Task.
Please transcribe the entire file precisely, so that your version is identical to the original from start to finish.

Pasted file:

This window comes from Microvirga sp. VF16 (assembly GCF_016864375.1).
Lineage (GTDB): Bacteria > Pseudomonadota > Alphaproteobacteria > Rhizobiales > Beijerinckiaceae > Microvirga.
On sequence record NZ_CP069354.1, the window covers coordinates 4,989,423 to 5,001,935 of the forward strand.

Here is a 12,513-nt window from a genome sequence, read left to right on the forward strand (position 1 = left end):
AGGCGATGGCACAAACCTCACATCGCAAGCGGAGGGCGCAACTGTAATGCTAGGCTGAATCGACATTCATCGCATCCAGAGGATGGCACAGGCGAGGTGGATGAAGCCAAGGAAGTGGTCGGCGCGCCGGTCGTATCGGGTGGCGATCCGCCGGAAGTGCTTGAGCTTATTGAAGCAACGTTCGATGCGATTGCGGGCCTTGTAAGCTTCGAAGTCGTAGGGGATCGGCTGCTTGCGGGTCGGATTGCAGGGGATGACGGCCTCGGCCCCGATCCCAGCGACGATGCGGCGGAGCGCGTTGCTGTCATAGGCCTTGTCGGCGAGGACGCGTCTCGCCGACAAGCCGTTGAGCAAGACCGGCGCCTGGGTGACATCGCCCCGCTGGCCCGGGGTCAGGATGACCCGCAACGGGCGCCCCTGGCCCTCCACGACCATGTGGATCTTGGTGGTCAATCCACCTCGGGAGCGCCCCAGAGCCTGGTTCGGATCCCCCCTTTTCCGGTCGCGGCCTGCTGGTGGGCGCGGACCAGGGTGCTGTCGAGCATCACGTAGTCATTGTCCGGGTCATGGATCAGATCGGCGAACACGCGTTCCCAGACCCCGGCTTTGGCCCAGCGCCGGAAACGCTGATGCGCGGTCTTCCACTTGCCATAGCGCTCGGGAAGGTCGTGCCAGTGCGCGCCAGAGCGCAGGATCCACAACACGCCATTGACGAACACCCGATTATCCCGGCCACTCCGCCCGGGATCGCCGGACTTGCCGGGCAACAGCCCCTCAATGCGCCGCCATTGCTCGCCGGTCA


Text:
This window comes from Microvirga sp. VF16 (assembly GCF_016864375.1).
Lineage (GTDB): Bacteria > Pseudomonadota > Alphaproteobacteria > Rhizobiales > Beijerinckiaceae > Microvirga.
On sequence record NZ_CP069354.1, the window covers coordinates 4,989,423 to 5,001,935 of the forward strand.

Here is a 12,513-nt window from a genome sequence, read left to right on the forward strand (position 1 = left end):
AGGCGATGGCACAAACCTCACATCGCAAGCGGAGGGCGCAACTGTAATGCTAGGCTGAATCGACATTCATCGCATCCAGAGGATGGCACAGGCGAGGTGGATGAAGCCAAGGAAGTGGTCGGCGCGCCGGTCGTATCGGGTGGCGATCCGCCGGAAGTGCTTGAGCTTATTGAAGCAACGTTCGATGCGATTGCGGGCCTTGTAAGCTTCGAAGTCGTAGGGGATCGGCTGCTTGCGGGTCGGATTGCAGGGGATGACGGCCTCGGCCCCGATCCCAGCGACGATGCGGCGGAGCGCGTTGCTGTCATAGGCCTTGTCGGCGAGGACGCGTCTCGCCGACAAGCCGTTGAGCAAGACCGGCGCCTGGGTGACATCGCCCCGCTGGCCCGGGGTCAGGATGACCCGCAACGGGCGCCCCTGGCCCTCCACGACCATGTGGATCTTGGTGGTCAATCCACCTCGGGAGCGCCCCAGAGCCTGGTTCGGATCCCCCCTTTTCCGGTCGCGGCCTGCTGGTGGGCGCGGACCAGGGTGCTGTCGAGCATCACGTAGTCATTGTCCGGGTCATGGATCAGATCGGCGAACACGCGTTCCCAGACCCCGGCTTTGGCCCAGCGCCGGAAACGCTGATGCGCGGTCTTCCACTTGCCATAGCGCTCGGGAAGGTCGTGCCAGTGCGCGCCAGAGCGCAGGATCCACAACACGCCATTGACGAACACCCGATTATCCCGGCCACTCCGCCCGGGATCGCCGGACTTGCCGGGCAACAGCCCCTCAATGCGCCGCCATTGCTCGCCGGTCA